Will the future be primitive?

Down in Manhattan Beach on a small mission, I stopped into Brothers Burritos, recommended as a Beach Cities lunch spot by Travis of El Segundo / Hood River.  “You get two mini burritos.”  Sold.

At Brothers, the Pacific just a few streets down, they have a rack of old issues of surfing mags, including Surfer’s Journal.  This magazine has gripped me before, it’s really impressive, almost as much a journal of travel and philosophy as it is of waves.

In this issue was a piece by Jamie Brisick where he walks a stretch of Hawaii’s North Shore, “from Velzyland to Log Cabins,” a stretch he’s visited and lived in, on and off, for something like thirty-five years.  He remembers legends, has encounters, studies the changes to the beach, shares memories.

This struck me:

Blacksmiths.  Yvon Chouinard of Patagonia began as a blacksmith.  How about Primitive Technologies guy?

Primitive technology is a hobby where you make things in the wild completely from scratch using no modern tools or materials. This is the strict rule. If you want a fire- use fire sticks, an axe- pick up a stone and shape it, a hut- build one from trees, mud, rocks etc. The challenge is seeing how far you can go without modern technology. If this hobby interests you then this blog might be what you are looking for.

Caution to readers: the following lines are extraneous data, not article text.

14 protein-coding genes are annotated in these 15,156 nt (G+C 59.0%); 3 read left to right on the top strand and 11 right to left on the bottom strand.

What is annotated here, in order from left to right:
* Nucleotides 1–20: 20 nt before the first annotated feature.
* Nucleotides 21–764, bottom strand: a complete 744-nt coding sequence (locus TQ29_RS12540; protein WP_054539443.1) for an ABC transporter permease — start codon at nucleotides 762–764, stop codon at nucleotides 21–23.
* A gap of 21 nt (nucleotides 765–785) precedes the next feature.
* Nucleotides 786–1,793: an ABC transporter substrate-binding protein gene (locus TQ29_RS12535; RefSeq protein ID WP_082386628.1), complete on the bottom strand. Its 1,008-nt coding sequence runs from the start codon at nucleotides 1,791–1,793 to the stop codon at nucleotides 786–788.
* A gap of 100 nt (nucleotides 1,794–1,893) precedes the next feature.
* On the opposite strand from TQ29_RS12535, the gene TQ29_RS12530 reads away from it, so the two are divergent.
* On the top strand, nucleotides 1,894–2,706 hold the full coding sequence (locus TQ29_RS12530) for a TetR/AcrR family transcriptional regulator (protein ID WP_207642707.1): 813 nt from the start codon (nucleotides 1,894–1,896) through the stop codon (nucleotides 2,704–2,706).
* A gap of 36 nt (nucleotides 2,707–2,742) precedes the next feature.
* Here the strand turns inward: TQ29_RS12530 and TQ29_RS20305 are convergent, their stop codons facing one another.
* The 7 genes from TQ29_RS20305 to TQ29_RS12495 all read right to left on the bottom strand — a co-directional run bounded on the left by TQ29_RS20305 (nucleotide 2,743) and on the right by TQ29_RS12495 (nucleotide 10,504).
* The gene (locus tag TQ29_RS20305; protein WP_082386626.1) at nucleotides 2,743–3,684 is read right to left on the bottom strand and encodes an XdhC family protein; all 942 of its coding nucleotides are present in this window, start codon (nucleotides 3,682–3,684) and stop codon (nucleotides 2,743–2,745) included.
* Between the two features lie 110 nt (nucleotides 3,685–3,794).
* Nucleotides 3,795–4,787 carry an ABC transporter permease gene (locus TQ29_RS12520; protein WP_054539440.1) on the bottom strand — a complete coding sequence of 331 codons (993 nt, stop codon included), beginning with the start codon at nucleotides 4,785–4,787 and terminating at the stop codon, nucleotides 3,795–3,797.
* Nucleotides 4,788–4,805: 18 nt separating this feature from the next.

Also It should be noted that I don’t live in the wild but just practice this as a hobby. I live in a modern house and eat modern food. I just like to see how people in ancient times built and made things. It is a good hobby that keeps you fit and doesn’t cost anything apart from time and effort.

from his website.

Out in the Mojave there are pockets of people into permaculture, imagining perhaps that the future may be primitive.

I’m not sure how primitive the future will be.  Some skills and trades are ancient and seem to endure.  The future may not be as futuristic as we once, collectively, seemed to dream.  Maybe the primitive sense is just an adjustment of expectation.  Does technology have to move forward all the time?  The primitive future.  Could there be a world where the past seems futuristic?  The language of backwards and forwards almost suggests a direction History moves.  But History also tells of times when life became more primitive, even for centuries.  How dark were the Dark Ages is a good debate, too big for this space.  Leave that out and there are still times where civilizations dissolve or collapse or just kinda retreat or fade out.

No matter how primitive the future gets, there’s something soothing about practicing ancient arts and crafts and trades.  Simple, without being primitive — could that be a future to hope for?

Very satisfying burritos.  I’ve since been to the Brothers in Hermosa Beach, which I also liked but just not quite as much.

The Manhattan Beach Public Library has got to be, real estate wise, one of the best public libraries in the nation.  You can sit in a nice chair and stare at the ocean.

 



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